“Tienes sangre Latino!”
I couldn’t hear her at all. The bass thumping through Mood’s, a two-story club in downtown Managua, was a conversation killer for sure. But that was fine for the moment. On the dance floor, about 500 beautiful Nicaraguans moved in perfect time with the DJ. They danced in place for the most part. A few steps forward. A few back, then sideways like clockwork, always returning to the same spot. I was just following their lead. Hips first. Eight count.
“Sangre Latino!” she smiled.
I smiled back. I loved that compliment, because I love Nicaragua. I love Latin culture. Over the course of a recent ten-day surf trip and every time I’ve visited since the early ’90s, locals have welcomed us into their homes, shared meals with us, even picked us up off the side of the road, towed our broken car into their yards and in the most resourceful and impressive fashion figured out how to fix our wounded vehicle. Just a few days earlier, without any hesitation, a benevolent stranger pried a very necessary wheel from the wagon in his shed, removed its tube, and replaced the limp vinyl tube in our tire. It fit perfectly. He asked for nothing in return. I offered him groceries and a slab of beer. He accepted. We shook hands and wished each other well.
This particular evening followed five days of near-perfect surf at Colorado’s, a beachbreak located in Nicaragua’s southern quarter that has grown exceedingly popular among itinerant surfers within the last five years. Rumors of three hundred days of offshore winds combined with a consistent pulse of swell will do that. Since returning to California, I’ve overheard multiple conversations in the lineups about expeditions to this wave. I always listen carefully to hear people’s impressions, and I’m sometimes tempted to join. Usually, I don’t.
And this trip, aside from yielding amazing waves and memories with new friends, caused me to consider the impact of surf tourism more broadly. Just a few days before leaving, I attended a lecture where the professor discussed economic strategies of developing countries and how many have chosen to avoid tourism as a principal driver of revenue – primarily because they hope to avoid the cultural degradation that frequently ensues: prostitution, drugs, the homogenization of culture and loss of local language and customs. These are common byproducts when an economic need to appease visitors trumps the rights and interests of locals. This neo-colonial narrative sounded familiar to me. Unfortunately, it reminded me of surfing.
We didn’t discuss surf tourism explicitly, but at first glance the portrait of global surf tourism hubs is less than inspiring.
To be fair, a variety of factors cause complex problems like those mentioned, and we can’t infer a direct causation between the influx of visiting surfers and cultural degradation in locales like Bali, Hawaii, and Costa Rica. But we can’t ignore the fact that the incidence of prostitution, drugs, crime and the loss of local customs hasn’t decelerated at many world class surf destinations since we started putting boards in bags and expatriating.
For instance, according to La Nacion, Costa Rica experienced a 700 percent increase in robberies and a 280 percent increase in drug related crimes between 1990 and 2006. Reports of crystal meth use date back to the 1970s in Hawaii, and the incidence has steepened dramatically as nearly 3,000 Hawaiians sought treatment for meth in 2002 – more than the number of individuals who sought medical attention for alcoholism and marijuana combined. And Indonesia’s Tourism Department recorded more than 13,703 child victims of sexual exploitation between 1972 and 2008. Coincidentally or not, these trends parallel the emergence of surf tourism in each locale.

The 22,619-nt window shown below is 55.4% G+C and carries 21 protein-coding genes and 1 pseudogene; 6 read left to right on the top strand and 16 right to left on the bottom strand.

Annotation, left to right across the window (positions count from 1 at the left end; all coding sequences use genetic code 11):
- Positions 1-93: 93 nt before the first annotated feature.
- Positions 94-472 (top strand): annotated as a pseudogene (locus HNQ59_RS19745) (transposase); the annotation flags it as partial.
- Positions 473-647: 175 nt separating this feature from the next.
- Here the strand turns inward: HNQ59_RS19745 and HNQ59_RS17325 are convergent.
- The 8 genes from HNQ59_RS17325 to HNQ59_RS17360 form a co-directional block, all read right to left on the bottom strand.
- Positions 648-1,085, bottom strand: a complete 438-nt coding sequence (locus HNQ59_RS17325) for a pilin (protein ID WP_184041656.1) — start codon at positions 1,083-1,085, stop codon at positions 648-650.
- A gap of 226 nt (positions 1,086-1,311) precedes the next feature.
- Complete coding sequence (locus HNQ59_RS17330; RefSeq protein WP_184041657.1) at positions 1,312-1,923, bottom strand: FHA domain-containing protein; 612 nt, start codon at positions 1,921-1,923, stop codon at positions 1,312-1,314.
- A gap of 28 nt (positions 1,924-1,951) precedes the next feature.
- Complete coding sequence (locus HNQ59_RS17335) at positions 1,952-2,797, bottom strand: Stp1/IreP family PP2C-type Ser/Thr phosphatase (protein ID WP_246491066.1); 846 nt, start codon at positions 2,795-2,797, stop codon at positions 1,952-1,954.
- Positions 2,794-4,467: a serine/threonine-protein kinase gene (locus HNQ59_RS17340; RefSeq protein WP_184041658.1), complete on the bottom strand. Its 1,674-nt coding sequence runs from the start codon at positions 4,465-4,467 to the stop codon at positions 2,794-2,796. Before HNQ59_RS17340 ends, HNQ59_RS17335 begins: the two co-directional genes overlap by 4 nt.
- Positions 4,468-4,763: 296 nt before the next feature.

I hope for visiting surfers to leave an additive legacy, and I’m afraid that the micro-economies that the surf tourism industry leaves behind as breadcrumbs (vocations like ding repair, personal surf photos, rentals) aren’t sufficient. For surf tourism to really give back, locals should reap a more equitable slice of the pie. They should administer surf tourism on their terms. Granted, (at its best) surf tourism yields a positive economic impact and creates jobs for locals, but what about its worst? Is it okay that you don’t need to speak Spanish in Costa Rica? Is the proliferation of prostitution in Bali acceptable? Hawaii’s relationship with California is understandably tense in the surf world. In many ways it reflects the cultures’ acrimonious beginnings very accurately.
Consequently, I’d like to encourage the intentions of organizations like SurfAid International and Surf Resource Network (which focuses on creating sustainable change in the communities we visit) as they understand the importance of lightening surfing’s global footprint. Surfers have a unique opportunity to embrace global citizenship in a way that exceeds most enthusiast communities. We interact with remote, often impoverished locales in very intimate ways. And I’m not so sure that global citizenship arrives in the form of official programs. Sometimes the pseudo-economic justification becomes an excuse for a trail of drugs, prostitution, and crime. I also think kindness can be impactful.
The next time I visit my friends in Nicaragua, the poorest country in Latin America (which also happens to be the safest in Latin America – incongruous statistics that speak directly to the character of the country), I don’t want to speak English. I don’t want to see the ugly trappings of (surf) tourism colonizing its beautiful people. I want to see the influx of surfers adding to Nicaraguan culture. I want to protect and celebrate that sangre latino and its various incarnations worldwide. Through mindful travel, we can do that.